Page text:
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Curry: Courgettes and Japanese Eggplant

I’m a curry fiend. I love the flexibility of the composition and it’s warm, forgiving nature. It’s hard to make curry taste bad. It’s also one of those foods that gets even better the second or third day.

There is at least one dish in every culture that makes use of the odds and ends of the pantry, taking advantage of stewing and brazing methods to mingle the flavors of the ingredients while retaining their textural contrast.

Let’s meet the cast for my curry today!

  • One Japanese Eggplant
  • 3 Courgettes: Called Zucchini in the US, but Courgette is a little easier to spell.
  • Garlic: Lots of it.
  • Shallots: Optional but tasty
  • Olive Oil: A flavorful cooking lubricant. Don’t sauté with Extra Virgin. It doesn’t take heat very well, and it’s expensive! Use a lesser grade and save the good stuff for dips and salad dressing.
  • Curry Paste: Indian Specialty item. Concentrated for sauces.
  • Yoghurt: Added to pot just before serving. It contributes a creamy mouthfeel to the sauce, adds flavor, and reduces the overall spiciness.

I feel I should warn you that what follows is not a recipe for curry. In fact, I can’t accurately reproduce the dish in neither process nor product. Cooking isn’t a science experiment to me; It is a highly creative process.

Generally, I cook by feel alone. I add ingredients to taste, and cook until it’s done. I only abandon that method when I’m baking or brewing, because the portion control is truly important.

So this is what goes on in my head when I make curry:

I had never cooked eggplant and courgettes in a curry before. I’d eaten them in restaurants, and had good idea what I wanted my dish to taste like. I wanted the vegetable to be tender, yet firm enough to retain the shape they were cut into. I was really looking to get an earthy flavor from these bright-tasting veggies, so I didn’t go for the sauté right away.

First, I quartered the courgettes and tossed them in oil. I also stuffed the whole eggplant with minced garlic. Then I baked them at 425 F. I was really careful to not fully bake the veggies, because I planned to boil them afterward. I wanted them to be firm enough to retain their shape when I turn them in the pot a few times.

Ten minutes in the oven, and the eggplant is the brownish color of a tomato takes between green and red. The courgettes are bubbling and fragrant.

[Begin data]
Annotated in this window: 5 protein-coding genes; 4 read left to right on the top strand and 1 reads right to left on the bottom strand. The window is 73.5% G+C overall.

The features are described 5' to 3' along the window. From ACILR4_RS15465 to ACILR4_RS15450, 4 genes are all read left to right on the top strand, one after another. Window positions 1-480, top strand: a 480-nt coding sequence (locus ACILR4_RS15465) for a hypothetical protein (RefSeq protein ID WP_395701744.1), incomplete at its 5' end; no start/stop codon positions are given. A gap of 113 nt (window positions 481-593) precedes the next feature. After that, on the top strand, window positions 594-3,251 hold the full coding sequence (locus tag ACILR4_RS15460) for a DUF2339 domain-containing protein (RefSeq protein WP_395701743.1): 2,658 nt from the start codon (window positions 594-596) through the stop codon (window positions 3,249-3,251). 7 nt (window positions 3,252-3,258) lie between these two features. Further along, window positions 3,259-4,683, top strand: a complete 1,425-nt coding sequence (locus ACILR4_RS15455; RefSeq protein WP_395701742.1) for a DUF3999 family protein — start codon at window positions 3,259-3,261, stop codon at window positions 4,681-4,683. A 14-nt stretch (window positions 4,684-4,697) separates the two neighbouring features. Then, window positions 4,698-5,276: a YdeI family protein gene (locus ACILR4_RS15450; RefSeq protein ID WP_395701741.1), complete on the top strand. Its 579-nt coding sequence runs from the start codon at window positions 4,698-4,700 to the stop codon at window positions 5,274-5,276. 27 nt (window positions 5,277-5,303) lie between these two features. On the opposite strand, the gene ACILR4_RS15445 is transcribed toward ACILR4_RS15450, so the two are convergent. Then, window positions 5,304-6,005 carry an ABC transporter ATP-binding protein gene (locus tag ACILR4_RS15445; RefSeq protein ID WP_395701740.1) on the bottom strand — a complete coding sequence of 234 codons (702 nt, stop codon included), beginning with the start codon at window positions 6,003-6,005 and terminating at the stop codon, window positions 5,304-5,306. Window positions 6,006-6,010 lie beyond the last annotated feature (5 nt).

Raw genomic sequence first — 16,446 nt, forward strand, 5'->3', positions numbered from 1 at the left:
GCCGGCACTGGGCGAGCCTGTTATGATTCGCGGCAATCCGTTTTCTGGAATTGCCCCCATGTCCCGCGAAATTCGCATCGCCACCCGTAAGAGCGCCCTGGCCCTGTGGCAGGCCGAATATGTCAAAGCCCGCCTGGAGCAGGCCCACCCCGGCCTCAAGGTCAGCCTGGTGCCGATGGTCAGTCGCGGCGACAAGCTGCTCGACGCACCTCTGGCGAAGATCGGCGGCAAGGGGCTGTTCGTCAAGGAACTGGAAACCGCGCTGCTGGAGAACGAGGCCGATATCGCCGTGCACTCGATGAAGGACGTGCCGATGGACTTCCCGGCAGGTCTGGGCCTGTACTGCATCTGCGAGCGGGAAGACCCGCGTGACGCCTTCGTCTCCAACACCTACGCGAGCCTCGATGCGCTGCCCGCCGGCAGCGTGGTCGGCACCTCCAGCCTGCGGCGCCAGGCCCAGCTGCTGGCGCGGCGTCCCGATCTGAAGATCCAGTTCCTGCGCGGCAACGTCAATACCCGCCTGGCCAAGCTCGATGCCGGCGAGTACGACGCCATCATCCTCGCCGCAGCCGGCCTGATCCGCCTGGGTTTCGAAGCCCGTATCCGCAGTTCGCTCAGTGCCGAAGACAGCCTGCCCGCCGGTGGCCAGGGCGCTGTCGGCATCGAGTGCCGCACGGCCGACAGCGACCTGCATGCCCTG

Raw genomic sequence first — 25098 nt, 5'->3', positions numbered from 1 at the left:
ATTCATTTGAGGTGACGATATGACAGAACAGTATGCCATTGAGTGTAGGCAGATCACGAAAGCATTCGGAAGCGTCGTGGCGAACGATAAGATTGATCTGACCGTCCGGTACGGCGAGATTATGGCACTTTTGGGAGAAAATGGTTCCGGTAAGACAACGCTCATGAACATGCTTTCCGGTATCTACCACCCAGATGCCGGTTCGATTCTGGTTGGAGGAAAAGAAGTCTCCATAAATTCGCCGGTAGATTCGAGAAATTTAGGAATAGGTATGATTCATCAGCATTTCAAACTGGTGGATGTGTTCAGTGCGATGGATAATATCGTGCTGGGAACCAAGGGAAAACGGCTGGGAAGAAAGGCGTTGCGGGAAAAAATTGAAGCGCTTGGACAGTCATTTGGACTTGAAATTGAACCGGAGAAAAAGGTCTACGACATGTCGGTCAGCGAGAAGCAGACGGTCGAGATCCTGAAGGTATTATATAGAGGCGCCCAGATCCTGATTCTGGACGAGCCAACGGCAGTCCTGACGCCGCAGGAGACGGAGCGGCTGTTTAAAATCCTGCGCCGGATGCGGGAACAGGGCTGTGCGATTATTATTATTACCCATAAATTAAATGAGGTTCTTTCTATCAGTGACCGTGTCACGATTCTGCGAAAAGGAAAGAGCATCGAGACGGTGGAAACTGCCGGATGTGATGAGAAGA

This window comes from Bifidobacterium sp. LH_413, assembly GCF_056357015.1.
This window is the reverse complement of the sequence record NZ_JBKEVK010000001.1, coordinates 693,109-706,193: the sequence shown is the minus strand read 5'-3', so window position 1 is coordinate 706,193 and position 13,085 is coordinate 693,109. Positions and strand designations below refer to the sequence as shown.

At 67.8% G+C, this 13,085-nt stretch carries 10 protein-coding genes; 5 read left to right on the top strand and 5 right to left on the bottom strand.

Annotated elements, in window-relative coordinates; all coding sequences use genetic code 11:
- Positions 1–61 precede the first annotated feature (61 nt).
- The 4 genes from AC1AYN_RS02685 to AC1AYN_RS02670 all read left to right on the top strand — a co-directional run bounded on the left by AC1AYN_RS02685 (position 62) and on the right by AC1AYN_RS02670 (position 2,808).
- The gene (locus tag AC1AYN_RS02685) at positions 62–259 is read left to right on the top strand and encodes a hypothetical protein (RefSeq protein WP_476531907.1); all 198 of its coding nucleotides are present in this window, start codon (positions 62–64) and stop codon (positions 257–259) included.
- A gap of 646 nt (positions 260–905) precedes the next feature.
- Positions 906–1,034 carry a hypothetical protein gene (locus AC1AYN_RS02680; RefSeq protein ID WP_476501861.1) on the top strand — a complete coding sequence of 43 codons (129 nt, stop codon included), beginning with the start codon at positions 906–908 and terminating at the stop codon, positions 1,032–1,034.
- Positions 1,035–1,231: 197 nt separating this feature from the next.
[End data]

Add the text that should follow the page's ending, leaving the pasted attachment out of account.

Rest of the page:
When the veggies are cool enough to handle, I cut everything into bite-sized pieces. I heated some oil in a large pot.

The garlic in the eggplant isn’t enough for my taste, so I peeled and sliced a whole head of garlic as well as a couple shallots. I sweated these in the pot before I added the veggies. Sweating is a cooking method similar to sauté, but the temperature is greatly reduced. The idea is to not so much cook the food, but to tease out some of the water and flavorful oils so that they can play with other ingredients and reduce the need for additional lubricant.

As I said before, the veggies had already enough cooking, so I immediately chased a small amount dilute curry paste. I believe there should be just enough total liquid to see a line rise up among the stewing chunks. If there’s more, the food will be overdone before the excess water cooks out.

Because I baked some of the natural water out of the veggies, the curry sauce rushes in and permeates the flesh with spicy flavor. Yum! I’ve got a fireproof stomach, but I like to sense the natural taste of the vegetables, otherwise I wouldn’t have taken such care to avoid overcooking them.

Therefore, I cool the fires with yoghurt. The fat the yoghurt coat the tongue, so the curry doesn’t taste quite as hot. The delicious curry is ready to serve as soon as the yoghurt is stirred in. I like to top it over some nice saffron rice, when I can afford it.

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